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Arizona governor signs law to remove some voters from early voting list

Arizona is getting rid of its permanent early voting list and removing some voters from that list, as a result of the new law signed by Republican Governor Doug Ducey on Tuesday. 

The state Senate passed the bill, SB 1485, earlier in the day.

Under the old law, voters on the permanent list automatically received a mail ballot for every election. The new law changes the name of the "permanent early voting list" to "active early voting list" and will remove voters from the list if they do not vote early at least once in a primary, general or municipal election during two consecutive election cycles. Election officials are to send voters a notice that they are going to be removed from the list, and voters will have 90 days to respond if they would like to remain on the list. It does not prevent people from voting in person and the voter remains registered. 

"This change will ensure that active voters continue to receive a ballot," Ducey said in a video statement. He added that the bill is all about "election integrity" and is part of the "continuous change and improvements that have made our elections safer, more responsive and better for our citizens."

Arizona Democratic Secretary of State Katie Hobbs opposed the bill. She noted in a letter to Ducey in April that Arizona already has a process for removing inactive voters from the list. The changes "aren't just unnecessary - they're detrimental to voters," she wrote. 

The bill passed 16-14 along party lines. It was initially held up in April when GOP Senator Kelly Townsend said she was not going to vote on any election bills until after an audit of the 2020 election in Maricopa County, home to Phoenix, was finished. The audit was ordered by the GOP-controlled Senate and election experts have raised concerns about how it is being conducted.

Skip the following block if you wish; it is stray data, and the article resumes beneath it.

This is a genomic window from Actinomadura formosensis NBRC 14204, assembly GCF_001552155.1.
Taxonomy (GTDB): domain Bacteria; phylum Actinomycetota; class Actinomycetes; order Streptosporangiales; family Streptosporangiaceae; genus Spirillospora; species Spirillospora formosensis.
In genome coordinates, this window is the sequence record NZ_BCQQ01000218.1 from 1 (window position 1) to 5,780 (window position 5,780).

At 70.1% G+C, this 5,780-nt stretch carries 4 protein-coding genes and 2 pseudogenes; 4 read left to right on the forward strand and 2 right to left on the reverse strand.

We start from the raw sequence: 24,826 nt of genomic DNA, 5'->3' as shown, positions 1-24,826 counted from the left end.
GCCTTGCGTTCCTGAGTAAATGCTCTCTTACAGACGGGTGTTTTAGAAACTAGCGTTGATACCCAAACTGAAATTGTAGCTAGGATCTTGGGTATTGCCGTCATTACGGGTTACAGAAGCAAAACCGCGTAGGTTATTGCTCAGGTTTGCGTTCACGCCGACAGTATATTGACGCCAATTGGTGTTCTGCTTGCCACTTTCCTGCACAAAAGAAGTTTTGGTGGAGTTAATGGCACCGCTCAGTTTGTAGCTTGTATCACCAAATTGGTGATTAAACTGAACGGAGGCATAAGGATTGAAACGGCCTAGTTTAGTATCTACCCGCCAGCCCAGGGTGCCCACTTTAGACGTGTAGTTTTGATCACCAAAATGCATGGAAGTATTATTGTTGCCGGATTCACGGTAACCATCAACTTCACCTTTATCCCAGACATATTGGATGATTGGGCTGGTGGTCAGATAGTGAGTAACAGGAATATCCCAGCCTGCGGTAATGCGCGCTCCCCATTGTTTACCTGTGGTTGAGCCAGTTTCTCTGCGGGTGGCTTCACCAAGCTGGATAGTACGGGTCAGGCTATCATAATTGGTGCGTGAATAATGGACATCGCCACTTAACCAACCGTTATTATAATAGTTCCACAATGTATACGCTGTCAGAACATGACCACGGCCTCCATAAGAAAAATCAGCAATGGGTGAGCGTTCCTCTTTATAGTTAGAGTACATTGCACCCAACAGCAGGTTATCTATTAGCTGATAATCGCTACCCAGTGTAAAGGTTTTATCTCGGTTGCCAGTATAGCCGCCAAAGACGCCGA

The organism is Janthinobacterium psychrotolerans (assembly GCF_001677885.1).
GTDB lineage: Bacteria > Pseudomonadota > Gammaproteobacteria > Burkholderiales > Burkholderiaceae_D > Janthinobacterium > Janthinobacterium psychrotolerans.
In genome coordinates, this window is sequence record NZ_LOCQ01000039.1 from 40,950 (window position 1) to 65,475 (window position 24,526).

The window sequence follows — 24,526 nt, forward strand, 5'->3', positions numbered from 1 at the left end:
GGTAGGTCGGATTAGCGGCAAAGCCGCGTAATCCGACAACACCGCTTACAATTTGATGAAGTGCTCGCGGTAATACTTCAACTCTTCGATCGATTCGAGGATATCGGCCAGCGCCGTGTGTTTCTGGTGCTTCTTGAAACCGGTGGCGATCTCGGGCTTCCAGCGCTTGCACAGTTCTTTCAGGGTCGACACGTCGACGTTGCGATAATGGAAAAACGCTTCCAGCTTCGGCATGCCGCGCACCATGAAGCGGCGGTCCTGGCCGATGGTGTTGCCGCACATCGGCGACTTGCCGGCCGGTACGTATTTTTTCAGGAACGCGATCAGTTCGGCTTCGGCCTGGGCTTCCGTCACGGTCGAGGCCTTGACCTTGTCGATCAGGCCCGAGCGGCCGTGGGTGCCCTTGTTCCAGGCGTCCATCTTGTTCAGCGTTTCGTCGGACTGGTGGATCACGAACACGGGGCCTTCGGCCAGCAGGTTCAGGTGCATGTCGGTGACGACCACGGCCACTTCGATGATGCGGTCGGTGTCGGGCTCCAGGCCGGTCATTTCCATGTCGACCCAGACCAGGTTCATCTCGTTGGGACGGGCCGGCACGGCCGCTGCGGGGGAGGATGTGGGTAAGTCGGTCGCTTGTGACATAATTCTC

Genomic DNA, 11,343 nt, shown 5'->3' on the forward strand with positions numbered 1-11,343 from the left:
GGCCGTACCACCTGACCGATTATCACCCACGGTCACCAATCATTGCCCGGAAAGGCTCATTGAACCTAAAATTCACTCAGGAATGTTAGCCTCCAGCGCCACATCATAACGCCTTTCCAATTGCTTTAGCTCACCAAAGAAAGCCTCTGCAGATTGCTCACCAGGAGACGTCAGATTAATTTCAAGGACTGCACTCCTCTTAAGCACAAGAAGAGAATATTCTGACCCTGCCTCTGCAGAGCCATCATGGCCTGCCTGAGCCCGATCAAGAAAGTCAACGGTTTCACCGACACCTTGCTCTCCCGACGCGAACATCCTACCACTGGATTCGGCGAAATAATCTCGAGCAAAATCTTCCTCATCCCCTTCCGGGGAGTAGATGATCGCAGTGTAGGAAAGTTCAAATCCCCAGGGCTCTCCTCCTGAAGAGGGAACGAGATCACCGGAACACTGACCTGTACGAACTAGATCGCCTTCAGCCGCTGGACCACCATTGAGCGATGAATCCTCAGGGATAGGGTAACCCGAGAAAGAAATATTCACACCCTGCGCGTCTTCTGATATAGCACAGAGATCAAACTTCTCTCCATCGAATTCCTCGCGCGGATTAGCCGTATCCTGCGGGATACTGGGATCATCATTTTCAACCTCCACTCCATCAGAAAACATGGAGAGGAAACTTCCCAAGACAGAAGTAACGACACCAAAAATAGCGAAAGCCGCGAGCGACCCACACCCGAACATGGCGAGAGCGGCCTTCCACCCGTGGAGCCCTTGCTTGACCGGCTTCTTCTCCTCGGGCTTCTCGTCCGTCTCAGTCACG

Townsend reversed her position and backed the measure on Tuesday, even though the audit is not finished. She said she was told that lawmakers would examine other changes to election laws before the session ends. 

"I have been reassured and convinced it is OK to move forward because we are now looking at other issues that need to be fixed for the 2022 election," Townsend said, according to the Arizona Republic.

Republicans argued that the bill will help maintain the state's voter rolls to ensure the list of voters who automatically receive a mail ballot is accurate and raised concerns that unvoted ballots could be at risk for fraud. 

Democrats have said it's an effort to prevent voters from obtaining mail ballots automatically. Arizona Senate Democrats said in a statement the bill would "purge over 120,000 eligible Arizonans" from the list. 

"The true intent of this bill is undeniable and that is to suppress the votes of low-income, Black, Latino and Native American voters," Senate Democrats said. The Navajo Nation opposed SB 1485. 

Townsend recently posted an assessment from the Arizona Legislative Council that said the bill does not apply retroactively to elections held before it was passed. That means four years would need to pass before voters would start to be removed from the list. 

Arizona has had mail voting in place since 1991 and it has been regularly used by voters in the state. In 2016, when former President Trump won the state by about 91,000 votes, about 76% cast their ballot early or by mail, according to data from the Arizona secretary of state's office. In 2020, when President Biden won the state by about 11,000 votes, about 88% voted early or by mail.

Republicans in Arizona passed SB 1485 as GOP-controlled state legislatures around the country have been pushing to amend their voting laws. Lawmakers in Iowa, Florida and Georgia are among those who passed sweeping election bills. Republicans in Texas advanced a bill last week that would change the state's voting laws.

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